Britain to pronounce combustion engine dead by 2035
Britain is going to ban – ‘subject to consultation’ – the sale of new gasoline and diesel cars, even hybrids by 2035. That’s five years earlier than initially planned and it can be even sooner, if feasible.
Prime Minister Boris Johnson said the UK has a responsibility to compensate for the historic CO2 emissions of the industrial revolution the country led the last century. He did these statements at a press conference at the Science Museum in London, where he launched the COP26 event, which is to be held in November in Glasgow.
According to the Reuters press agency the Prime Minister “was seeking to use the announcement to elevate the United Kingdom’s environmental credentials” after he sacked the head of a Glasgow U.N. Climate Change Conference, Clare O’Neill, last week. That brought him in the middle of a media storm.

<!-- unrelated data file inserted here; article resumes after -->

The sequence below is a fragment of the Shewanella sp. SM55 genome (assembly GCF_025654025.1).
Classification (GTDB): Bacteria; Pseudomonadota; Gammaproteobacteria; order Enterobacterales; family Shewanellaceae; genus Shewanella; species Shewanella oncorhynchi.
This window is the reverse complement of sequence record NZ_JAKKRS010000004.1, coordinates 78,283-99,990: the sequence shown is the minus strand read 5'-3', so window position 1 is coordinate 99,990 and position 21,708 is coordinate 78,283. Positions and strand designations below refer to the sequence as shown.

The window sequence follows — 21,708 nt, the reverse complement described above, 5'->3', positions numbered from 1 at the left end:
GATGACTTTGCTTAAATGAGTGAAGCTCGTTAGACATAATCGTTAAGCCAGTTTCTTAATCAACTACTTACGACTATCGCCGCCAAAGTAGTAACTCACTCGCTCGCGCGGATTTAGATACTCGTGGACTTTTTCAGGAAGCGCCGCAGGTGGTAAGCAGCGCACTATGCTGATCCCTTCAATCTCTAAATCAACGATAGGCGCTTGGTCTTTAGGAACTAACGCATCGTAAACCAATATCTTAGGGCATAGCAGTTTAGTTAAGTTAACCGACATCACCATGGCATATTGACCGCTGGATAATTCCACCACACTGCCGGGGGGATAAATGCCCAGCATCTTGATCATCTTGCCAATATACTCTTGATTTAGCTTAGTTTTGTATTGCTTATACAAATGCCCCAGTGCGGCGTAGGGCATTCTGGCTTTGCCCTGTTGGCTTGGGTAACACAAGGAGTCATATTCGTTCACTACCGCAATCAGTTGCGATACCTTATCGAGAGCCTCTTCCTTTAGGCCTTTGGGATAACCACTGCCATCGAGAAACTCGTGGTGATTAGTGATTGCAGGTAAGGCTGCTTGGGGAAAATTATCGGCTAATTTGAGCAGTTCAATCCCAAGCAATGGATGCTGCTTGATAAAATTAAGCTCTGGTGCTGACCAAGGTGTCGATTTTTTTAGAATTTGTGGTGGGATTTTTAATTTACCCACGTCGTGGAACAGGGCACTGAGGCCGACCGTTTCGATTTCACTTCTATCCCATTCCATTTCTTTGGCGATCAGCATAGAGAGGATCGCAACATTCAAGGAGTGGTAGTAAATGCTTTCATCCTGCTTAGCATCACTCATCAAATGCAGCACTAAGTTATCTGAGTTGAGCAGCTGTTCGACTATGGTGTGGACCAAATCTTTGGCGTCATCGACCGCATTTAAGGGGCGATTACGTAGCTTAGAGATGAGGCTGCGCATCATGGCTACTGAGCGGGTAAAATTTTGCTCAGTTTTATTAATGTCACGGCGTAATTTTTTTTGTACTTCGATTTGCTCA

“We have to deal with our CO2 emissions,” Johnson said. “As a country and as a society, as a planet, as a species, we must now act.” O’Neill just declared a few days earlier at the BBC – after her dismissal – that Johnson ‘doesn’t understand the urgency of climate warming and that he is untrustworthy as a person‘.
CO2 neutral by 2050
Britain has pledged itself to become CO2 neutral by 2050. Meanwhile, several countries and a number of cities in the world have decided to ban cars with an internal combustion engine (ICE) in a not so far future.
Paris, Madrid, Mexico City, and Athens are to ban diesel cars by 2025. Brussels, for instance, wants to get rid of diesel cars by 2030 and gasoline cars by 2035. France itself wants a country-wide ban on ICE cars on fossil fuels by 2040.
Second-biggest car market
In the UK, Europe’s second-biggest car market with 20% of global sales, 90% of all cars sold are ICE cars, diesel, and gasoline. Best selling car manufacturers in Britain are Ford, Volkswagen, and Vauxhall (PSA). Tesla, Mitsubishi, and BMW are leading in electric car sales.
Last year the British government said it will put an extra 2,5 billion pounds (2,9 billion euros) on the table to add more than 1.000 new charging stations for electric vehicles in residential areas.
Johnson also stated that the UK will speed up the phase-out of its coal-fired power stations by one year to 2024. Coal is used for 3% of Britain’s electricity production today, compared to 70% three decades ago.